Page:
Tag Archives: Maps

Indianapolis Part 1: Cutters and Cole

The road to Indianapolis from Chicago (IN-9) cut through a sea of firm-standing corn stalks, and for hours I saw nothing but walls of cultivation interrupted by farmhouses and islands of clover.

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Muppet Meditations: WEEK 2

Ta da! Week 2 is complete. I stayed in Portland three days or so more than I’d originally planned, so my progress in terms of distance isn’t crazy impressive, but this week had some GREAT drives.


  • Distance Traveled: Approx. 550 miles
  • Gas Used: 2.5 tanks, about $75
  • Highest Gas Price: $3.739 in Pittsfield, MA
  • Lowest Gas Price: $3.739 in Portland, ME
  • Week 2 Favorite Place: Well… Portland.
  • Meal of the Week: House salad with Maple-Terragon dressing at the Chinook Cafe in Conway, NH – $5.25. Everything was fresh, the croutons and dressing were delicious… I don’t know why I liked it so much! It’s possible I was just really hungry.
  • Dessert of the Week: Warm Brownie Sundae with one scoop chocolate gelato, one scoop hazelnut gelato and hot fudge from Maple’s in Portland, ME. I went there for a highly recommended ice cream cookie sandwich where you get to pick what kind of cookies and gelato you want, but they were out of cookies so I had to settle for what was available. How ANNOYING.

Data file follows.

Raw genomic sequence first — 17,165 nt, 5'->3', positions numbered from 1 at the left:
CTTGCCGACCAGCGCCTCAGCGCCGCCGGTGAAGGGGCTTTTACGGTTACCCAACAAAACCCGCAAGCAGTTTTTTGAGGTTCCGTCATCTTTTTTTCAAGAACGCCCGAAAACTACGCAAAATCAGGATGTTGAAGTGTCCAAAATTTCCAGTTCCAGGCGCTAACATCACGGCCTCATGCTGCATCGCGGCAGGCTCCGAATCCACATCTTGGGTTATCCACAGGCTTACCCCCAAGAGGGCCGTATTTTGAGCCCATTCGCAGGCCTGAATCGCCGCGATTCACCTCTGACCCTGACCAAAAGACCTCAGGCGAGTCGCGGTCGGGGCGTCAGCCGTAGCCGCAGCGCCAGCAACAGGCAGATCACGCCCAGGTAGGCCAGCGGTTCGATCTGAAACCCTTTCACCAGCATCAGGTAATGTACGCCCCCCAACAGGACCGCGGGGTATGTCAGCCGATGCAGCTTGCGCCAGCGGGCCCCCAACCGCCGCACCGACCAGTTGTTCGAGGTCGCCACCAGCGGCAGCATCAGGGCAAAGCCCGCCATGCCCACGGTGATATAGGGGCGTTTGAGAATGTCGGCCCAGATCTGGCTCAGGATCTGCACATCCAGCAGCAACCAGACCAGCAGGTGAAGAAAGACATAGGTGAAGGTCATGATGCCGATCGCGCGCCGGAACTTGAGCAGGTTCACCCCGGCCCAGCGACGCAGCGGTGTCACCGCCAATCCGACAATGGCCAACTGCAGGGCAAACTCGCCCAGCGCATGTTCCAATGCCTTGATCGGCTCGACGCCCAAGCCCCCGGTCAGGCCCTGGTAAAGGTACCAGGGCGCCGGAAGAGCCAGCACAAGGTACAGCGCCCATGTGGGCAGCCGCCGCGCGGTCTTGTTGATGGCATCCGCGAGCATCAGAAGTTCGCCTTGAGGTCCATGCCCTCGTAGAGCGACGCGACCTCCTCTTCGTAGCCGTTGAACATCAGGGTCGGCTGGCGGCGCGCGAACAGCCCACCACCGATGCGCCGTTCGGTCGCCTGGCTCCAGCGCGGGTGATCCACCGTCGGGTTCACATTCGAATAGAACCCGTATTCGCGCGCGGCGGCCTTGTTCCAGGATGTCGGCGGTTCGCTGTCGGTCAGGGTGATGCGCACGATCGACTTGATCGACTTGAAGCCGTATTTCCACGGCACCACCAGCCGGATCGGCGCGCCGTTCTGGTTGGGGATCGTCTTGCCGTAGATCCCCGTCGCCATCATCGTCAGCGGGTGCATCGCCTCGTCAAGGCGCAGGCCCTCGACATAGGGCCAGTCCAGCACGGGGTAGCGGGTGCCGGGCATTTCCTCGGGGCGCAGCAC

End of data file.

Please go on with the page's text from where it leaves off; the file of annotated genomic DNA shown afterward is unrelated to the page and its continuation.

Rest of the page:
• Vista of the Week: I spent almost 100 miles on New York Route 20, a mostly two-lane road that cuts through the middle of the state. Although it was congested at times, there were long stretches when it was completely empty, especially as the sun was beginning to set. I was driving directly west around 7 or 8 when I hit one set of hills in particular that was covered in mist. It was so beautiful and so empty that I just stopped the car and stood in the middle of the road to get a picture:

  • New Friend of the Week: Not including all the awesome Portland people that Tommy introduced me to, I’d definitely have to go with the lady doing the Hunt for Literacy in the White Mountains, she was chipper and fun!

Muppet Meditations: WEEK 1

Hooray! I’ve made it through week one without going crazy, crashing my car or running out of money. Behold my path thus far:


  • Distance Traveled: Approx 700 miles
  • Gas Used: 2.5 tanks, $80
  • Highest Gas Price: $4.12 in Greenwich, CT
  • Week 1 Favorite Place: Portland, ME
  • Best Meal: Black Bean Veggie Burger with jalapeƱos, fries and salad + two Cambridge Brewery Co. “Spring Training” IPAs – Christopher’s in Cambridge, MA – $23 (ouch)